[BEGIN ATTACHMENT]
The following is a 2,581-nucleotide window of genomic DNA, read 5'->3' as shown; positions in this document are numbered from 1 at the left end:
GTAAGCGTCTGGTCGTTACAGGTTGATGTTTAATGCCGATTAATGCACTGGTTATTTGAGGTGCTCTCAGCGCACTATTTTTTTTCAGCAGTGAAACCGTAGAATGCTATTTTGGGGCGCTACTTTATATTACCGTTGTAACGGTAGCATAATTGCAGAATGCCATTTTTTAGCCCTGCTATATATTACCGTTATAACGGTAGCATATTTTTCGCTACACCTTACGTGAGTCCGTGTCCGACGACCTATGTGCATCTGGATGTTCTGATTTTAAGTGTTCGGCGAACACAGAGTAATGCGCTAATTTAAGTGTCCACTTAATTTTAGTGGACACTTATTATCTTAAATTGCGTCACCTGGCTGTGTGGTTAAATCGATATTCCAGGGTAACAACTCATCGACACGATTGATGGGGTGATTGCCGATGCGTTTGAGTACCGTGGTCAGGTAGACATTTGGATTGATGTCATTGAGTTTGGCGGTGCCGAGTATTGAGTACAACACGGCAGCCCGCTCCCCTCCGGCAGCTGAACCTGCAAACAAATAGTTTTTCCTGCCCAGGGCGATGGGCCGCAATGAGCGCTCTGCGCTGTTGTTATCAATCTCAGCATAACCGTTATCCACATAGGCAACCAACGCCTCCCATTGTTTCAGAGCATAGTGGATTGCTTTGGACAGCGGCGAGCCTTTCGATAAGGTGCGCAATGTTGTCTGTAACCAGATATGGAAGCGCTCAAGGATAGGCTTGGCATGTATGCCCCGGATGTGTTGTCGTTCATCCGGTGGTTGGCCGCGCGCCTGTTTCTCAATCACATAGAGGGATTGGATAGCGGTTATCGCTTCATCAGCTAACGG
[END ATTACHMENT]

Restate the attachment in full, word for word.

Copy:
The following is a 2,581-nucleotide window of genomic DNA, read 5'->3' as shown; positions in this document are numbered from 1 at the left end:
GTAAGCGTCTGGTCGTTACAGGTTGATGTTTAATGCCGATTAATGCACTGGTTATTTGAGGTGCTCTCAGCGCACTATTTTTTTTCAGCAGTGAAACCGTAGAATGCTATTTTGGGGCGCTACTTTATATTACCGTTGTAACGGTAGCATAATTGCAGAATGCCATTTTTTAGCCCTGCTATATATTACCGTTATAACGGTAGCATATTTTTCGCTACACCTTACGTGAGTCCGTGTCCGACGACCTATGTGCATCTGGATGTTCTGATTTTAAGTGTTCGGCGAACACAGAGTAATGCGCTAATTTAAGTGTCCACTTAATTTTAGTGGACACTTATTATCTTAAATTGCGTCACCTGGCTGTGTGGTTAAATCGATATTCCAGGGTAACAACTCATCGACACGATTGATGGGGTGATTGCCGATGCGTTTGAGTACCGTGGTCAGGTAGACATTTGGATTGATGTCATTGAGTTTGGCGGTGCCGAGTATTGAGTACAACACGGCAGCCCGCTCCCCTCCGGCAGCTGAACCTGCAAACAAATAGTTTTTCCTGCCCAGGGCGATGGGCCGCAATGAGCGCTCTGCGCTGTTGTTATCAATCTCAGCATAACCGTTATCCACATAGGCAACCAACGCCTCCCATTGTTTCAGAGCATAGTGGATTGCTTTGGACAGCGGCGAGCCTTTCGATAAGGTGCGCAATGTTGTCTGTAACCAGATATGGAAGCGCTCAAGGATAGGCTTGGCATGTATGCCCCGGATGTGTTGTCGTTCATCCGGTGGTTGGCCGCGCGCCTGTTTCTCAATCACATAGAGGGATTGGATAGCGGTTATCGCTTCATCAGCTAACGG